In pursuit of this goal, researchers at EPFL's Laboratory of Photonics and Quantum Measurements LPQM (STI/SB), have investigated a nonlinear graphene-based...

Im Focus: Bacteria harness the lotus effect to protect themselves

Biofilms: Researchers find the causes of water-repelling properties

Dental plaque and the viscous brown slime in drainpipes are two familiar examples of bacterial biofilms. Removing such bacterial depositions from surfaces is...

Im Focus: Hydrogen Bonds Directly Detected for the First Time

For the first time, scientists have succeeded in studying the strength of hydrogen bonds in a single molecule using an atomic force microscope. Researchers from the University of Basel’s Swiss Nanoscience Institute network have reported the results in the journal Science Advances.

Hydrogen is the most common element in the universe and is an integral part of almost all organic compounds. Molecules and sections of macromolecules are...

All Focus news of the innovation-report >>>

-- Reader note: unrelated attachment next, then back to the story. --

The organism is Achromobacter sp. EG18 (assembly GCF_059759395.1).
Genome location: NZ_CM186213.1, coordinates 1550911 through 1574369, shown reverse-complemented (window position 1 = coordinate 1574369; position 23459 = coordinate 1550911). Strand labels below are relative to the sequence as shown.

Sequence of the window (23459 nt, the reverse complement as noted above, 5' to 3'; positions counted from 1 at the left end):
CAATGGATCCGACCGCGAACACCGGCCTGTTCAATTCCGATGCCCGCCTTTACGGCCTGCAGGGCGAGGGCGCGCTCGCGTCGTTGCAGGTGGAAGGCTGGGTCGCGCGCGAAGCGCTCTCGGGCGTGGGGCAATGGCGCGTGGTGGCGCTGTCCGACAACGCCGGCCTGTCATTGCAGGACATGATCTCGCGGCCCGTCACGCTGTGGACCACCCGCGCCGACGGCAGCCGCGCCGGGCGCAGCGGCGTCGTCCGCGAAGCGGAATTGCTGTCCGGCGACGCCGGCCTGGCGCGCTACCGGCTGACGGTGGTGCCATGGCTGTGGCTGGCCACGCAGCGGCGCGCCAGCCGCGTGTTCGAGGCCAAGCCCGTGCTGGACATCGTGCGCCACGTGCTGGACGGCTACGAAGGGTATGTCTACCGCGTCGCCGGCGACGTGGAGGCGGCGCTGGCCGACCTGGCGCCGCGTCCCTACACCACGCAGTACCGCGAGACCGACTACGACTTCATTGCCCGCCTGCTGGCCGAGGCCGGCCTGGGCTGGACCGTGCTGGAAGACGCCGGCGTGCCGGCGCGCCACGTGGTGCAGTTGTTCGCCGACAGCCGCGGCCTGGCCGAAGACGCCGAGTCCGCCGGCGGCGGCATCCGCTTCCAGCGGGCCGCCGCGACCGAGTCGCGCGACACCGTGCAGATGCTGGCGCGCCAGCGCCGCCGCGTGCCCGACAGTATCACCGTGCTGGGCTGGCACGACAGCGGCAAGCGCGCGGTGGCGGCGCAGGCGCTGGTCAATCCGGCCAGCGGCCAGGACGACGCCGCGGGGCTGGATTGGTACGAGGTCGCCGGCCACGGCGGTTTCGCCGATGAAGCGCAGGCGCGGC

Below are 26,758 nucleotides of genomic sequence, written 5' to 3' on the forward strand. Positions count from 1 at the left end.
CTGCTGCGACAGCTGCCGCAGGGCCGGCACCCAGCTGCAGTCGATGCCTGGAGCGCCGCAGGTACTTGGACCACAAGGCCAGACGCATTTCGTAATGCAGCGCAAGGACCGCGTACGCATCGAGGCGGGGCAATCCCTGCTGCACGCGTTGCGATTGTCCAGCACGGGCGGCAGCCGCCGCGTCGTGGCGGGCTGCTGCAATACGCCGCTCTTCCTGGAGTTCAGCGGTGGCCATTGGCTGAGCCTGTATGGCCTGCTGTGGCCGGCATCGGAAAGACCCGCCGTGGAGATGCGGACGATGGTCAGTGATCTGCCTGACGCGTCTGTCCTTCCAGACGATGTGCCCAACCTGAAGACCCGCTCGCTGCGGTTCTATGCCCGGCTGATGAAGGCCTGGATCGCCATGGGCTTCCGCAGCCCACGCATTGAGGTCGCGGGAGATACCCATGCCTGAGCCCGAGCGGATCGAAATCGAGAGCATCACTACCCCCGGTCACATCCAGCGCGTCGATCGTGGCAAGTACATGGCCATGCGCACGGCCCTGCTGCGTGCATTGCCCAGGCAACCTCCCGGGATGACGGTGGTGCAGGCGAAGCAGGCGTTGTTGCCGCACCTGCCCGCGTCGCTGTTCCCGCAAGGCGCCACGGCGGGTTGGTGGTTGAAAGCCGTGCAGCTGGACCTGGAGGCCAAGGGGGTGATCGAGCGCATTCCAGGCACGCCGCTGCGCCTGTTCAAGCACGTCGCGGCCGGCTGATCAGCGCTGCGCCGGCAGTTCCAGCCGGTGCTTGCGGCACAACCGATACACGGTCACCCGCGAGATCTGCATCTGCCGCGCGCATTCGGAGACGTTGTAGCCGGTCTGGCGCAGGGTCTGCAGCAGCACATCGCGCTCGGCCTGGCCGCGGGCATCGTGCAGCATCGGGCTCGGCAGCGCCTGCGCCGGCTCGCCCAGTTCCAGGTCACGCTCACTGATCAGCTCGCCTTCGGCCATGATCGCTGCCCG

Anzeige

Anzeige

Event News

Dortmund MST Conference presents Individualized Healthcare Solutions with micro and nanotechnology

22.05.2017 | Event News

Innovation 4.0: Shaping a humane fourth industrial revolution

17.05.2017 | Event News

Media accreditation opens for historic year at European Health Forum Gastein

16.05.2017 | Event News

 
Latest News

New approach to revolutionize the production of molecular hydrogen

22.05.2017 | Materials Sciences

Scientists enlist engineered protein to battle the MERS virus

22.05.2017 | Life Sciences

Experts explain origins of topographic relief on Earth, Mars and Titan

22.05.2017 | Physics and Astronomy

VideoLinks
B2B-VideoLinks
More VideoLinks >>>